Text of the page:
When I first ran for office in 2006 I was given one piece of advice: speak with voters where they live, door to door. That’s the Northern way. However there are challenges.
My riding is comprised of 85,000 people in communities scattered over 440,000 square kilometres. We have two cities, four towns and 33 First Nations and Métis communities cast over a region bigger than Germany, with few roads and a single railway. Some villages are accessible only by air, boat, snowmobile or dog sled. Churchill is world famous for its polar bears, and with the challenges of climate change you could say I represent them, too.
My father Steve was MLA for Thompson for decades. As a child I’d drive with both my parents over the ice roads to visit constituents. The ice roads are typically open from January to March. My assistant Gord had a Dodge Ram pickup and we’d spend days at a time on the ice roads when Parliament isn’t in session, sleeping along the way at nursing stations and RCMP depots, at lodges or with friends along the trail. Travel is difficult, even perilous, but Northerners face these challenges on a daily basis and First Nations people have lived here for millennia. For me, it’s a privilege.
Southern Canadians take paved freeways for granted. My hometown, Thompson, has a single road south that runs eight hours through the bush, then Prairie farmland to Winnipeg. Farther north the distances between communities are vast and not all communities are connected by all-weather roads.
One ice road, between Red Sucker Lake and God’s Lake Narrows, is little better than a trail through the muskeg. It took us three hours to drive 120 kilometres. The smoothest part of the trip is a path cleared across frozen lakes. No driver would make the trip without warm clothes, food, fire supplies and a break-down kit. Our team cracked through the ice in a swamp once, got a flat tire and had to wait for another driver to come by to get extra help.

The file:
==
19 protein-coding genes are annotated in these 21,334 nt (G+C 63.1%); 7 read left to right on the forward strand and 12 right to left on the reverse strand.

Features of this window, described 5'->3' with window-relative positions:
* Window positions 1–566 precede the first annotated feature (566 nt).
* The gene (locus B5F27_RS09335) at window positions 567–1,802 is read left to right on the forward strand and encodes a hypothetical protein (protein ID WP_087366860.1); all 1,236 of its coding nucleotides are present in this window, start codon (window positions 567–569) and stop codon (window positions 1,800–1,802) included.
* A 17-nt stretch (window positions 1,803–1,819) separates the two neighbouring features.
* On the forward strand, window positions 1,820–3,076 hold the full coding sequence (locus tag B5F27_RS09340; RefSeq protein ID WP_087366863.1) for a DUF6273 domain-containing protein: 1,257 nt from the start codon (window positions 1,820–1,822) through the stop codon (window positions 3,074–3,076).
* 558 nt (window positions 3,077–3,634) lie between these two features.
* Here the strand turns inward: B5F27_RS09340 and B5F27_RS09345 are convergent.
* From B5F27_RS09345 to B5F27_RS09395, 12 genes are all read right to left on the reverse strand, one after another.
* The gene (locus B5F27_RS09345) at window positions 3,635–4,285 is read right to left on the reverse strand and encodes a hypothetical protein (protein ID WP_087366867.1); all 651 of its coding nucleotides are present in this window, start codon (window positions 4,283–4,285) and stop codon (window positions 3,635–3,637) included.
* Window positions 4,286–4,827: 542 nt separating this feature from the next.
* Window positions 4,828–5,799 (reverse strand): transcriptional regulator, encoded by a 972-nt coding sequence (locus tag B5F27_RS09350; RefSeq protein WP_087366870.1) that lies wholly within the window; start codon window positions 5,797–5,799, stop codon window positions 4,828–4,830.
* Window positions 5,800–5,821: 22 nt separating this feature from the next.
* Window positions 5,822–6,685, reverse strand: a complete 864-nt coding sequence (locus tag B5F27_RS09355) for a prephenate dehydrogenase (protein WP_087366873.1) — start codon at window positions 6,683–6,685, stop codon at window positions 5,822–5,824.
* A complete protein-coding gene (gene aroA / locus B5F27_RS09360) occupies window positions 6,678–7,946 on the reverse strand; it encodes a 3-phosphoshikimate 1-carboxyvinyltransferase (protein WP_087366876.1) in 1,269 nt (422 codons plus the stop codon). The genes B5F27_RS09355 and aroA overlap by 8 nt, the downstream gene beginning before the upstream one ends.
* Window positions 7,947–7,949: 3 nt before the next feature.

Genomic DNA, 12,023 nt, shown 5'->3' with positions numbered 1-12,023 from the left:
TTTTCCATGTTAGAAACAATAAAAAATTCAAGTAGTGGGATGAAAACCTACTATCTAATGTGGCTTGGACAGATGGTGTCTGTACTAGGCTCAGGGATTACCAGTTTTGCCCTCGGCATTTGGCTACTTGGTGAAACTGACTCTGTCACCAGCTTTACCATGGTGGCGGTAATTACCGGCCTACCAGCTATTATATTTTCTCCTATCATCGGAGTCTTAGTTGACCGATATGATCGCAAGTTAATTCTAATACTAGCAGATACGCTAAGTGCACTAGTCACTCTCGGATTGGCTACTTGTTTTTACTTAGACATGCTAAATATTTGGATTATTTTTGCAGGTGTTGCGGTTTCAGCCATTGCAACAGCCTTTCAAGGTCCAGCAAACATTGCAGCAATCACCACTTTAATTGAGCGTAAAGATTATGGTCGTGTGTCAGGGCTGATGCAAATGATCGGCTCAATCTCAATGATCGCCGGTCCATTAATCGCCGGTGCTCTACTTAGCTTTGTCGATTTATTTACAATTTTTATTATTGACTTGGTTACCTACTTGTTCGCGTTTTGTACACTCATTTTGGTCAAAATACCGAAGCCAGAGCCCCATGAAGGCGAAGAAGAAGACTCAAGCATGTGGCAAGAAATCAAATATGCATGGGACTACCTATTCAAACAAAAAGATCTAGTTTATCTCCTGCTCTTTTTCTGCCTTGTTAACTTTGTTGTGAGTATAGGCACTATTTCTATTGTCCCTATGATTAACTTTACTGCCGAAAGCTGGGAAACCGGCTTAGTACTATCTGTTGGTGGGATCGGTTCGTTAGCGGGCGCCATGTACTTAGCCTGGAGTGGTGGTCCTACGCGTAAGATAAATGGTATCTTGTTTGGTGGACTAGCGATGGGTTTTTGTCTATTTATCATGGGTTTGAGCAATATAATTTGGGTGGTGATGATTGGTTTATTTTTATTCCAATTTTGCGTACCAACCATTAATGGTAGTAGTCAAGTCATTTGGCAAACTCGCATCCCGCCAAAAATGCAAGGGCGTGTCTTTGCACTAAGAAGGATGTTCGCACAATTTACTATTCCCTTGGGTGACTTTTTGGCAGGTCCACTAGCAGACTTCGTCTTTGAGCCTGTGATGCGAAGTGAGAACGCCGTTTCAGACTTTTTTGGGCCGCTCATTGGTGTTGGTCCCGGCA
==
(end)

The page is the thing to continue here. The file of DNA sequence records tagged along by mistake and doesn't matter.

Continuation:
In summertime we visit constituents by camper trailer. I’ll park in town and host barbecues, and go door to door to stop at as many homes as possible. These are communities that most Canadians have never heard of: Little Black River and Oxford House, York Landing and Beren’s River.
Occasionally I’ll travel by prop plane to the farthest-flung communities. Bush flyers have been reliable transportation in these areas since the 1920s. I recall one harrowing flight to Tadoule Lake, the most northerly First Nation in my riding, population 800. It was late spring, the weather was poor with wet snow, and the plane should never have flown. I was travelling with a First Nations elder and a young mother with two infants when the plane skidded off the runway. There were no injuries but it was a traumatic experience.
Travel is a key part of my job. Oddly perhaps, I don’t envy colleagues who live closer to Parliament Hill. I was born and raised in the north and call it home.
(Editor’s note: the author is three-term New Democrat MP for Churchill, Manitoba, one of the largest electoral districts on earth)